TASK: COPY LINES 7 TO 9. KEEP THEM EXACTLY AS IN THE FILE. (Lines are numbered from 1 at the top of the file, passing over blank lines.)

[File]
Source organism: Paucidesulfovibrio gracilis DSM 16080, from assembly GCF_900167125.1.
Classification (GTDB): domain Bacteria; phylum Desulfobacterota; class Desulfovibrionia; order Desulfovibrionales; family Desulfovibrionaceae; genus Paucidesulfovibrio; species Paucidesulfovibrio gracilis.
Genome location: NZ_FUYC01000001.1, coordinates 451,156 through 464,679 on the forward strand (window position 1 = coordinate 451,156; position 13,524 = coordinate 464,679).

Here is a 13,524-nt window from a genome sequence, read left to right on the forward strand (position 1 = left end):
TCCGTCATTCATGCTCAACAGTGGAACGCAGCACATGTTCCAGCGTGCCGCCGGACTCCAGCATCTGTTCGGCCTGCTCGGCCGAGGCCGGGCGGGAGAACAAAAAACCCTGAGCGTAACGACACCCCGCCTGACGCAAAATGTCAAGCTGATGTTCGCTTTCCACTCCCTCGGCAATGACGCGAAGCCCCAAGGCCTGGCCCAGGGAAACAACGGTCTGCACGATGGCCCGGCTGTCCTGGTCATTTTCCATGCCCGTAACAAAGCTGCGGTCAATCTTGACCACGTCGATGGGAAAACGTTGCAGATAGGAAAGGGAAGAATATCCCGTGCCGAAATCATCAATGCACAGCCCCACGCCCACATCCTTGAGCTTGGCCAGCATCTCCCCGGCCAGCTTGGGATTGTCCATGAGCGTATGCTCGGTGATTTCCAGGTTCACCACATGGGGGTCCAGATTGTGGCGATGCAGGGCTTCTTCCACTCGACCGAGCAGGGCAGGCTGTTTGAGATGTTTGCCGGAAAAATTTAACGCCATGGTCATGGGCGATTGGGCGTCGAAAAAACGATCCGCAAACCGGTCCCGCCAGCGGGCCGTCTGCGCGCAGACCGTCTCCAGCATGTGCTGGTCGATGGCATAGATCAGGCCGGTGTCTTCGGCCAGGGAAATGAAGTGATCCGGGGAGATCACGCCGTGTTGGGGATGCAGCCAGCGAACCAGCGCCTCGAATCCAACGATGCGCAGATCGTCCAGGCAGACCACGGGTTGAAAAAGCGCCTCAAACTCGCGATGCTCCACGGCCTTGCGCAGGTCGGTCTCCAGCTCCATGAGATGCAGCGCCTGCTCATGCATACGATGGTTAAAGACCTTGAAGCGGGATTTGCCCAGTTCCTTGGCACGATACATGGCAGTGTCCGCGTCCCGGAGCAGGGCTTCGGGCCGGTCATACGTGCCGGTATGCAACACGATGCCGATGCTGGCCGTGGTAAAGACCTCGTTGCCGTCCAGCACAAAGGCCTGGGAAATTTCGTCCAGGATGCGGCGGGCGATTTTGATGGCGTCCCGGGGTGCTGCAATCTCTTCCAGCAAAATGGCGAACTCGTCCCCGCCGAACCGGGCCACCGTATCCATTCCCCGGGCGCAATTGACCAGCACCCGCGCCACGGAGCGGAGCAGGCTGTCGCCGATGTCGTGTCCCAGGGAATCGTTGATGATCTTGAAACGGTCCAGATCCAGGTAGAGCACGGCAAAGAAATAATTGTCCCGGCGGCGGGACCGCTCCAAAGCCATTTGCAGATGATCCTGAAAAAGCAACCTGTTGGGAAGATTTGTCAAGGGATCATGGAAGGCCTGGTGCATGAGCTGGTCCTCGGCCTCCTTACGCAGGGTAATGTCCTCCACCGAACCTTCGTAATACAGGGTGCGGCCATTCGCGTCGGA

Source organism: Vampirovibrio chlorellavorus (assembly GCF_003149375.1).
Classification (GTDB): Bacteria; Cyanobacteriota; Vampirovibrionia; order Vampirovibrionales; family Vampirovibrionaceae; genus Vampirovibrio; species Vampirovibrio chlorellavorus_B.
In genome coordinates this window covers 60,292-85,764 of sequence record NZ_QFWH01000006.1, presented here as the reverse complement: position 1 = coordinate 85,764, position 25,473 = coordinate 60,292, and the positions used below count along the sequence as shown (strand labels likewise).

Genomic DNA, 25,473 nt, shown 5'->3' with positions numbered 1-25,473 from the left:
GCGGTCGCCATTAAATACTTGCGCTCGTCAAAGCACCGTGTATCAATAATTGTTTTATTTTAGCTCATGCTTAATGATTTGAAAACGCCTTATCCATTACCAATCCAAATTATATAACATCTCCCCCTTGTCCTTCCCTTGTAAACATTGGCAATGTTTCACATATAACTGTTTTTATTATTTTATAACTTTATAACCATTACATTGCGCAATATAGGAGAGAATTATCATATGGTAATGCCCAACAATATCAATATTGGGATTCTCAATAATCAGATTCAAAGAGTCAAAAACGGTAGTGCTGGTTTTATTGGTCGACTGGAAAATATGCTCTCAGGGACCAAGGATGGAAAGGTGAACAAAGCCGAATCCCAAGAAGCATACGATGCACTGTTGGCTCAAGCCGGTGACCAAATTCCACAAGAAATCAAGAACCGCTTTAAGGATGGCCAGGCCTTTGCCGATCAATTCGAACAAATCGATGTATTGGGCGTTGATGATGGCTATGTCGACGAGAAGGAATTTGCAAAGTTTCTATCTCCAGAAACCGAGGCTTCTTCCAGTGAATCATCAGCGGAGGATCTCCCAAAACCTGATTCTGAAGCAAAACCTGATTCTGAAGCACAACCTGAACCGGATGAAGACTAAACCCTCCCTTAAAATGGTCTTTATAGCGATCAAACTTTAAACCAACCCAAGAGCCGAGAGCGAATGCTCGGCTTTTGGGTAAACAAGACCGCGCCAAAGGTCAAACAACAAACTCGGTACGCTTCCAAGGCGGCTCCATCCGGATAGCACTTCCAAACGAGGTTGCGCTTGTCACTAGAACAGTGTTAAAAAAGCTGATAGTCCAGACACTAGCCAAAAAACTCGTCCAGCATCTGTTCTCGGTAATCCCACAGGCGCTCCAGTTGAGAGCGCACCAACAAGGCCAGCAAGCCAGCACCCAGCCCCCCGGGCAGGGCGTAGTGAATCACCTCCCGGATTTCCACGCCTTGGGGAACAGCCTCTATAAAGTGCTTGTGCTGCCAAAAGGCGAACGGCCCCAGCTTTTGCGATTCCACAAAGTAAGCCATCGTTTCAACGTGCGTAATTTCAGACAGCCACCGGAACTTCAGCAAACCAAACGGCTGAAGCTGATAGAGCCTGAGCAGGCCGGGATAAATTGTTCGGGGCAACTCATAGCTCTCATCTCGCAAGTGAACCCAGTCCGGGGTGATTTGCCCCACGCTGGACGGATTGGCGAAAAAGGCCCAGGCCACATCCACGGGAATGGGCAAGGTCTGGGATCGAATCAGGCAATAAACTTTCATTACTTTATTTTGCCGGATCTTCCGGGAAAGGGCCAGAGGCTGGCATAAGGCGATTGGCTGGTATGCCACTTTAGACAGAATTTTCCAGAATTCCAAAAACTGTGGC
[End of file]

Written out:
Classification (GTDB): Bacteria; Cyanobacteriota; Vampirovibrionia; order Vampirovibrionales; family Vampirovibrionaceae; genus Vampirovibrio; species Vampirovibrio chlorellavorus_B.
In genome coordinates this window covers 60,292-85,764 of sequence record NZ_QFWH01000006.1, presented here as the reverse complement: position 1 = coordinate 85,764, position 25,473 = coordinate 60,292, and the positions used below count along the sequence as shown (strand labels likewise).

Genomic DNA, 25,473 nt, shown 5'->3' with positions numbered 1-25,473 from the left: